But the Hashemite Kingdom of Iraq lasted from 1921 to 1958 with Hussein's heirs at the helm. The last King of Iraq was Faisal II, who was very close to his cousin King Hussein of Jordan. They even decided to merge their two kingdoms in February 1958: Faisal II became then the head of the Arab Federation of Iraq and Jordan. But Faisal II was killed in a coup d'etat on July 14, 1958, which ended the monarchy in Iraq.

With this part of Iraq's history in mind, would it not be a possible and very much a desirable solution to put King Abdullah of Jordan as the new leader of Iraq?

It is clear that Abdullah has a legitimate claim to ruling Iraq because of his family's historical ties to Iraq. Also, the Shias and Sunnis could easily accept him because the Hashemites are descended from both the prophet Muhammad and his son—in—law Ali (a seminal figure in the Shia faith). Thanks to his neutral stance, he would not favor any particular group and therefore could be the ideal leader. He is, like his father King Hussein before him, one of the only moderate voices in the Arab world. He is very well respected in the West and is a good friend of the USA. Furthermore, his country signed a peace treaty with Israel. So the US would get a dear and trustworthy friend in Iraq, and Israel would also de facto be at peace with the new Iraq.

But what kind of regime would Abdullah rule?

The best solution would definitely be a constitutional monarchy, with three semi—autonomous States with clear geographical borders: one for the Shias, one for the Sunnis and one for the Kurds. This would be a fair answer to each group's aspirations, and would not antagonize many. The Kurds, who have been our most faithful allies in the region, are very unhappy (and rightly so) with the current Iraqi Constitution, which does not really recognize their rights for autonomy. This new federation would not be a miracle in the making, but could turn out to be the most agreeable and desirable political organization for Iraq.

Pan—Arabism has held a strong pull on the hearts and minds of many in the region. For a people humiliated by modernity, the glory of a larger political entity has strong appeal. Moreover, the nation—state has shallower roots than empire or Caliphate forms of governance. A Hashemite federation may thus offer substantial psychological and emotional benefits, which would strengthen the fledgling democratic entity.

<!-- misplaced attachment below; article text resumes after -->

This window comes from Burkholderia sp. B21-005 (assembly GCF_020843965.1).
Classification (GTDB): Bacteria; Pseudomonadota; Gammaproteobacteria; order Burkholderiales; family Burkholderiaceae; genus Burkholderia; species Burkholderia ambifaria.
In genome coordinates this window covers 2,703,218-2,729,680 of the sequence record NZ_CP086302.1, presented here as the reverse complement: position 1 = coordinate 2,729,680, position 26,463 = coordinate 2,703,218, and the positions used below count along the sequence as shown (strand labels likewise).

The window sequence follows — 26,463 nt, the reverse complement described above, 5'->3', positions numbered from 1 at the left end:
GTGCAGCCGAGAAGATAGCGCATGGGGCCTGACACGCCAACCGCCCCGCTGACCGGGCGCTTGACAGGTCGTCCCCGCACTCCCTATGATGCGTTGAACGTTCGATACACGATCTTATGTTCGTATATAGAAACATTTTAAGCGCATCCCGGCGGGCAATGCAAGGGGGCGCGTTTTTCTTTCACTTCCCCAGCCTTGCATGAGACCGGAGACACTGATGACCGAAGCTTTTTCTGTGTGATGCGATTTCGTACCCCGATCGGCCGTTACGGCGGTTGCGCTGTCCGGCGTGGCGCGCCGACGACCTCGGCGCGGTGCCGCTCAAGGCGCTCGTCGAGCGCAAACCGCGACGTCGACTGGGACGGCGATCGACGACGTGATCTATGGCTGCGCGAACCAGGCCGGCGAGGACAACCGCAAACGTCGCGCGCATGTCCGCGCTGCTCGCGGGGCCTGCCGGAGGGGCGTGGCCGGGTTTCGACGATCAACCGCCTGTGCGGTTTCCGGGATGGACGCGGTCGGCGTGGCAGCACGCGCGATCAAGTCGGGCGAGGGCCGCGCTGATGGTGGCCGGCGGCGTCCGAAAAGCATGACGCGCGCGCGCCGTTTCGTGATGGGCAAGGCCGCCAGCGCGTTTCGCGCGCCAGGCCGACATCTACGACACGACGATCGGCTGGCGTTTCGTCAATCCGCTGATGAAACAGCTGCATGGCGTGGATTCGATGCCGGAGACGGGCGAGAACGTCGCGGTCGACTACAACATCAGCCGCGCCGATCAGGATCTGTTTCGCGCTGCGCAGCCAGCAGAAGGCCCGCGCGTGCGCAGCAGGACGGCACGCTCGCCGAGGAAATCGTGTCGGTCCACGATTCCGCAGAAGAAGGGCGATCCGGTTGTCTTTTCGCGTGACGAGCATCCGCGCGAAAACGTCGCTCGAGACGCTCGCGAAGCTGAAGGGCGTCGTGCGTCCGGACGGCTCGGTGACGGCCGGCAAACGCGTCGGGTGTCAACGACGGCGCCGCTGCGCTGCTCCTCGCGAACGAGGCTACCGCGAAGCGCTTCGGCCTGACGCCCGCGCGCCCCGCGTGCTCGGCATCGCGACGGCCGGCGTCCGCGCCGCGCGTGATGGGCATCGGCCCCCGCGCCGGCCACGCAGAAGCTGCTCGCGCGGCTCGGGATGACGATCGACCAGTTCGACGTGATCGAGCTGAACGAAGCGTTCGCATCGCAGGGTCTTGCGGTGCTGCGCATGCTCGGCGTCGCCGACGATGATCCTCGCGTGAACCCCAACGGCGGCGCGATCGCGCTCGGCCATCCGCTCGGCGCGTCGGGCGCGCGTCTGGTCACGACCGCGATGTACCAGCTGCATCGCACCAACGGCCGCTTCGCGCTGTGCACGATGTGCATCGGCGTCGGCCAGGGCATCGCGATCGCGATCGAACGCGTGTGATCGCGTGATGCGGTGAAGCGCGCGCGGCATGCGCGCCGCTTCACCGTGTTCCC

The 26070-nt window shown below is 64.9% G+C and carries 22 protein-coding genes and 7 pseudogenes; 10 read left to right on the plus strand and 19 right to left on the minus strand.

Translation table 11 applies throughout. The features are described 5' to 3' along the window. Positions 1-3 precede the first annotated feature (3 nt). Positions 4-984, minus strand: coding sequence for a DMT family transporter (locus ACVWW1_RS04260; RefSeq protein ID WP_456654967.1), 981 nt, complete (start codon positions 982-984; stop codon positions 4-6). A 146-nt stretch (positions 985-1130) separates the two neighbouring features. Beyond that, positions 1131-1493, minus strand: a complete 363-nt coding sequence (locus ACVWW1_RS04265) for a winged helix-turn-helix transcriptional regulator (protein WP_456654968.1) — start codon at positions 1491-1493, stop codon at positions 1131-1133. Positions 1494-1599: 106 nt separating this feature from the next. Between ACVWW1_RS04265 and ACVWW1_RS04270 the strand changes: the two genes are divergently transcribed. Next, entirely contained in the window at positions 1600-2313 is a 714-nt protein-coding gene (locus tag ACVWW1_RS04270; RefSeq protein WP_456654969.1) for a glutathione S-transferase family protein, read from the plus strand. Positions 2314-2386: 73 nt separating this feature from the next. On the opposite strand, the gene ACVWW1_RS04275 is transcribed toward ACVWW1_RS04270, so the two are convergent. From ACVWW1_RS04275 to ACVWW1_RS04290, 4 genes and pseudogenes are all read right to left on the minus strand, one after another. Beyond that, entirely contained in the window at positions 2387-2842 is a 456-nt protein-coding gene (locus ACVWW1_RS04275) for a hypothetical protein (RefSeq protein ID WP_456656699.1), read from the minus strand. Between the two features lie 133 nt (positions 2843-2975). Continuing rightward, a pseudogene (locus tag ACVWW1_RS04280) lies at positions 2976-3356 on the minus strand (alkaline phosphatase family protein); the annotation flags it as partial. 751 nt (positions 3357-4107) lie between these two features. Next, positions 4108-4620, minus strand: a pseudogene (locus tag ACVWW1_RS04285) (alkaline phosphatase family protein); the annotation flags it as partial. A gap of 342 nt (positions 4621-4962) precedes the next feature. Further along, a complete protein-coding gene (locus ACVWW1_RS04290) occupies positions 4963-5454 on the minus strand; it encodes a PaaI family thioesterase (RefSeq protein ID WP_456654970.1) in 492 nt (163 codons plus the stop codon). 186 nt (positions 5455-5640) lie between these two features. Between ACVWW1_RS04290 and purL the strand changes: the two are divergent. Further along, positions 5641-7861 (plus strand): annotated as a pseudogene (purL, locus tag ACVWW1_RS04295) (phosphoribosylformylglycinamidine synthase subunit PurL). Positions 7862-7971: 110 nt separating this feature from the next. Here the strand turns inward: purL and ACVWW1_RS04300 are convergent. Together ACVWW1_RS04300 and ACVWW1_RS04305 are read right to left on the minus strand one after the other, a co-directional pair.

Is it feasible?

It is definitely not far—fetched. Prince Hassan, Abdullah's uncle, met in London in the summer of 2002 to discuss this option with the INC (Iraqi National Congress). Furthermore, in January 2003, at the World Economic Forum in Davos, Jordanian officials acknowledged that King Abdullah would favorably consider an American request to extend the auspices of the monarchy over Iraq.

Obviously, we do not know of the outcome of this suggestion, but by the non—publicity we can guess that it was killed before birth. Why was this idea never mentioned in the postwar discussion of the building of a democratic Iraq?

Maybe Abdullah was not up to the challenge or maybe the State Department and/or the CIA were not very favorable to the initiative? Given the track records of those two organs of state, such opposition should not be despositive.

Unfortunately, the chosen scenario in Iraq right now is not very rosy. There is a strong possibility that the country will plunge into  civil war in the next few years. Iraq could then turn into a new Lebanon, where war between ethnic groups constantly raged. Furthermore, coincidentally, a lot of 'actors' present in Iraq today were playing a big role in fomenting turmoil in Lebanon in 1982. Hizbullah, the Shia Lebanese terrorist organization, and Iran, through financial and military support, are behind Al Sadr's militia. Syria, the current ruler of Lebanon, is beyond any doubt helping insurgents kill US troops.

 
Bringing King Abdullah of Jordan in the Iraqi picture could be the crucial step to building President Bush's vision of the 'Great Middle East'.

First, it would surely stabilize Iraq, and help establish a democratic political process, supplying symbolic legitimacy and a familiar political form to help the infant regime develop strength. Second, even if it turns out to be only a moderate success, it could affect the Palestinian issue. In fact, Jordan's population is around 75% Palestinian —— King Abdullah's wife is Palestinian —— so would it not be possible to give them a State in this new large Arab federation: Iraq + Jordan+ ?

For the time being, the Abdullah option has been totally ignored, at least publicly. But that may change, if a democratic republic proves difficult to establish in a region where such regimes have never existed.

Nonetheless, a federal form of goivernment, even without Abdullah, should be a top priority, if the US wants to get Iraq right.